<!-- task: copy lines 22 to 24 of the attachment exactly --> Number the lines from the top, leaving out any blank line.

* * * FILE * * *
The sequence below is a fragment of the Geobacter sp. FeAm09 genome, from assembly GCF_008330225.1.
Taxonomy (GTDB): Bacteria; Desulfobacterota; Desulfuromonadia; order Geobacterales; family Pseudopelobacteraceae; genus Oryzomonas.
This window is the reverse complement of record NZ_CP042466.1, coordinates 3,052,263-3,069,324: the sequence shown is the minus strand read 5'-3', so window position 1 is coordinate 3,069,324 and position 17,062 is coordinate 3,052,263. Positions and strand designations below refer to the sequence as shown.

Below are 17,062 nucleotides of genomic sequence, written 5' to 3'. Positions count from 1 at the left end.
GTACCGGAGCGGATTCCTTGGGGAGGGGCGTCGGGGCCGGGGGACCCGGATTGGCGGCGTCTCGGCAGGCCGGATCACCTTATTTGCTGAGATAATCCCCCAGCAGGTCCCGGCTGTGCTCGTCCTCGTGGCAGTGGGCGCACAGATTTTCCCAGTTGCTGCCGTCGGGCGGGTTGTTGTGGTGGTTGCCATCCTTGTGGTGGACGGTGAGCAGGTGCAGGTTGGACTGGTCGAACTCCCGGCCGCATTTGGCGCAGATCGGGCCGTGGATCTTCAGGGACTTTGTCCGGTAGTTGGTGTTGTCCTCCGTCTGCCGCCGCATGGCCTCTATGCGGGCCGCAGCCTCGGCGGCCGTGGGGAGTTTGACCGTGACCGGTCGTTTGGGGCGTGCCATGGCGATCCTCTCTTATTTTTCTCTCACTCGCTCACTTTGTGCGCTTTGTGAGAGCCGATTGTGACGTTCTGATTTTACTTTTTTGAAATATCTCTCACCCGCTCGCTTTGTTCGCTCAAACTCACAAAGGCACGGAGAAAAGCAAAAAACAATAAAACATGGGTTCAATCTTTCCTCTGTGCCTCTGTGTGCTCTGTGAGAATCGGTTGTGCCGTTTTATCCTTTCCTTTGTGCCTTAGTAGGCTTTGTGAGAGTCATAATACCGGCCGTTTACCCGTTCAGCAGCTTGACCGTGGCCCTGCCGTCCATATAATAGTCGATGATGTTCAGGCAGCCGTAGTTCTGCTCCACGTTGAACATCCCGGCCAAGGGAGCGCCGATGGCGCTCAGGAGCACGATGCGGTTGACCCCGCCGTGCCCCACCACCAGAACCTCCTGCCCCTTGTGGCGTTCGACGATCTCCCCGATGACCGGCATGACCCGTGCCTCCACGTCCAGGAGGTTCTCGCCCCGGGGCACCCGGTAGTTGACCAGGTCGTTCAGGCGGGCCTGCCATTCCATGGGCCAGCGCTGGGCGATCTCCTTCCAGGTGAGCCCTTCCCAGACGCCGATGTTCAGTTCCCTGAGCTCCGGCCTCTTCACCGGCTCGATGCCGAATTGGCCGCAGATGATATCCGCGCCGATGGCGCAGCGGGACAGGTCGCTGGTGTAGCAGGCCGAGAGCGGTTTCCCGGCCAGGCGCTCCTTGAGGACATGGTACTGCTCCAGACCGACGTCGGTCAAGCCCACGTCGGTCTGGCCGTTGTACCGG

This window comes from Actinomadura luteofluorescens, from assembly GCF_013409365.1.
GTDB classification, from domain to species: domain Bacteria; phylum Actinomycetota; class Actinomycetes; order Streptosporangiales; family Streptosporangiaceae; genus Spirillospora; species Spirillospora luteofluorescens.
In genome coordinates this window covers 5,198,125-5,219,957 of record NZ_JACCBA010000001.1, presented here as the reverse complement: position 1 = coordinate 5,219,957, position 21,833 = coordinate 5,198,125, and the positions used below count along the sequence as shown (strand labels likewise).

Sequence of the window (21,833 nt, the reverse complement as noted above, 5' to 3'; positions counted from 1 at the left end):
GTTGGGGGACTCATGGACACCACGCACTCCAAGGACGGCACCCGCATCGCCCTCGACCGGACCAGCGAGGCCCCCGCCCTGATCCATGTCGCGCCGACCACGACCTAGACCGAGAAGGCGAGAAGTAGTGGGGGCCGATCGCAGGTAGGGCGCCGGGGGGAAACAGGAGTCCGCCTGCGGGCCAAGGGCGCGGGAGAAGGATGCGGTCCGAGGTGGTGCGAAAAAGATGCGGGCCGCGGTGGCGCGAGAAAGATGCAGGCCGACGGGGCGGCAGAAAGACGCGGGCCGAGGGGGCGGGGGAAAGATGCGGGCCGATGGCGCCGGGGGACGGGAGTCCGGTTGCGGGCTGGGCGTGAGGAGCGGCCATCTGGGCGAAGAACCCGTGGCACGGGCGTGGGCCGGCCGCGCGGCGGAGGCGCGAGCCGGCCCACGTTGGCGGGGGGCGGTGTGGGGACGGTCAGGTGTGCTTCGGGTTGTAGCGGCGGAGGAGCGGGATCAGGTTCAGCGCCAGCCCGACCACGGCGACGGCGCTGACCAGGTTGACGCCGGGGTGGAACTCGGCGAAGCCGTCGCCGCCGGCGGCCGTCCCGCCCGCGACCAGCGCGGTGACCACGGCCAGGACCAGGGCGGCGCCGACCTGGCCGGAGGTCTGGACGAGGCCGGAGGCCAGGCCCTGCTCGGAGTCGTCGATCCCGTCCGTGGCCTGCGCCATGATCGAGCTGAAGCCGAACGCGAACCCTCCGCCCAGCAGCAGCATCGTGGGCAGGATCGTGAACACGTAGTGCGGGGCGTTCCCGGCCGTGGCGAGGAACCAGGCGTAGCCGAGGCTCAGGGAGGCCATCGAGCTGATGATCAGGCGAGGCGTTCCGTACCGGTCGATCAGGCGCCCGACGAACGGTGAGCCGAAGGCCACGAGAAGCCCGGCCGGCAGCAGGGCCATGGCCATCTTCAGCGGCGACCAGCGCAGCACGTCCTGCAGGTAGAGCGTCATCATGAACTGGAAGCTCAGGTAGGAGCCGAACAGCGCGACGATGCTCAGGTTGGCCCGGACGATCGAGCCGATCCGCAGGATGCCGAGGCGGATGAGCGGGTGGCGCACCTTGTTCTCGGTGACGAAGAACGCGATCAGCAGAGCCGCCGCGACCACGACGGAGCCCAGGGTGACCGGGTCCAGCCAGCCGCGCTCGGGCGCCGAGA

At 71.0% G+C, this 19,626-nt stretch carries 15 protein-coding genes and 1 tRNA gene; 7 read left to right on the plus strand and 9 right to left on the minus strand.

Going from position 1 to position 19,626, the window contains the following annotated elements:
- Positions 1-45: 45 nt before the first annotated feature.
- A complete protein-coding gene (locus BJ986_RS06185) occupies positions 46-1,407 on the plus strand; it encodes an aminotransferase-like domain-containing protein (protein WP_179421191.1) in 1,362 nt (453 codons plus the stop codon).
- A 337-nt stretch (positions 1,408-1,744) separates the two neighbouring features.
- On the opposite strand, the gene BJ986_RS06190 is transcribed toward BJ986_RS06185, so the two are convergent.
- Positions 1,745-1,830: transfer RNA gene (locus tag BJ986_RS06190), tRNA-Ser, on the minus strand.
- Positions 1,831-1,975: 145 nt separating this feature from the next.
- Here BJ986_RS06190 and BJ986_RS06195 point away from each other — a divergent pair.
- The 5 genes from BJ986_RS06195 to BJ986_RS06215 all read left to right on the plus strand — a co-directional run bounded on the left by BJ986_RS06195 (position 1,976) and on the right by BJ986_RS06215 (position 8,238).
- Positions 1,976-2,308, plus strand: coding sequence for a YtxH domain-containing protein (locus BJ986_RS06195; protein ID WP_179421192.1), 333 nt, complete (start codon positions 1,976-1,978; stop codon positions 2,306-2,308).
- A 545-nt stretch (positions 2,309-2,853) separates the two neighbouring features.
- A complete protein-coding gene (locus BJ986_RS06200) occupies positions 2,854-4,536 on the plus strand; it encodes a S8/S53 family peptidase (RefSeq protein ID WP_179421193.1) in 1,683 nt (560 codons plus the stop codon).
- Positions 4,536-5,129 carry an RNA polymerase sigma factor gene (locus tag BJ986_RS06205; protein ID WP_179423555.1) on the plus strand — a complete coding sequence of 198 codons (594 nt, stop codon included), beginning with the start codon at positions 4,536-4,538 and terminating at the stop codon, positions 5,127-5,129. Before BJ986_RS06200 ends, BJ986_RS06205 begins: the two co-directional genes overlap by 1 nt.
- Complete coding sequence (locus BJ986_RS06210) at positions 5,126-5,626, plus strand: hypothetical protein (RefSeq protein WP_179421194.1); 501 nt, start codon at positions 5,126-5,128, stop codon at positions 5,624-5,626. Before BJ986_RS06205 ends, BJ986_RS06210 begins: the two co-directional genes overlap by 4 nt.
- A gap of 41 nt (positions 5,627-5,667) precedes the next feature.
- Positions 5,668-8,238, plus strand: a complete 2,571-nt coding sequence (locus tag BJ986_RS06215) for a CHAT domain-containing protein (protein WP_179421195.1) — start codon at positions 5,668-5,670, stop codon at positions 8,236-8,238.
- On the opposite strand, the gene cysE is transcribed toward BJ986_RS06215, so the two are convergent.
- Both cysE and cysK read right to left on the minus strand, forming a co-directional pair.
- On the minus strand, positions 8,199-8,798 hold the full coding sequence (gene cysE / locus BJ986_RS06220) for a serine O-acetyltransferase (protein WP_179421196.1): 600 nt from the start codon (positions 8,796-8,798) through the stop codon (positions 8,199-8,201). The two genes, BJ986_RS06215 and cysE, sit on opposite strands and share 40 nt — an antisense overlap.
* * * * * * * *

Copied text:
- A 545-nt stretch (positions 2,309-2,853) separates the two neighbouring features.
- A complete protein-coding gene (locus BJ986_RS06200) occupies positions 2,854-4,536 on the plus strand; it encodes a S8/S53 family peptidase (RefSeq protein ID WP_179421193.1) in 1,683 nt (560 codons plus the stop codon).
- Positions 4,536-5,129 carry an RNA polymerase sigma factor gene (locus tag BJ986_RS06205; protein ID WP_179423555.1) on the plus strand — a complete coding sequence of 198 codons (594 nt, stop codon included), beginning with the start codon at positions 4,536-4,538 and terminating at the stop codon, positions 5,127-5,129. Before BJ986_RS06200 ends, BJ986_RS06205 begins: the two co-directional genes overlap by 1 nt.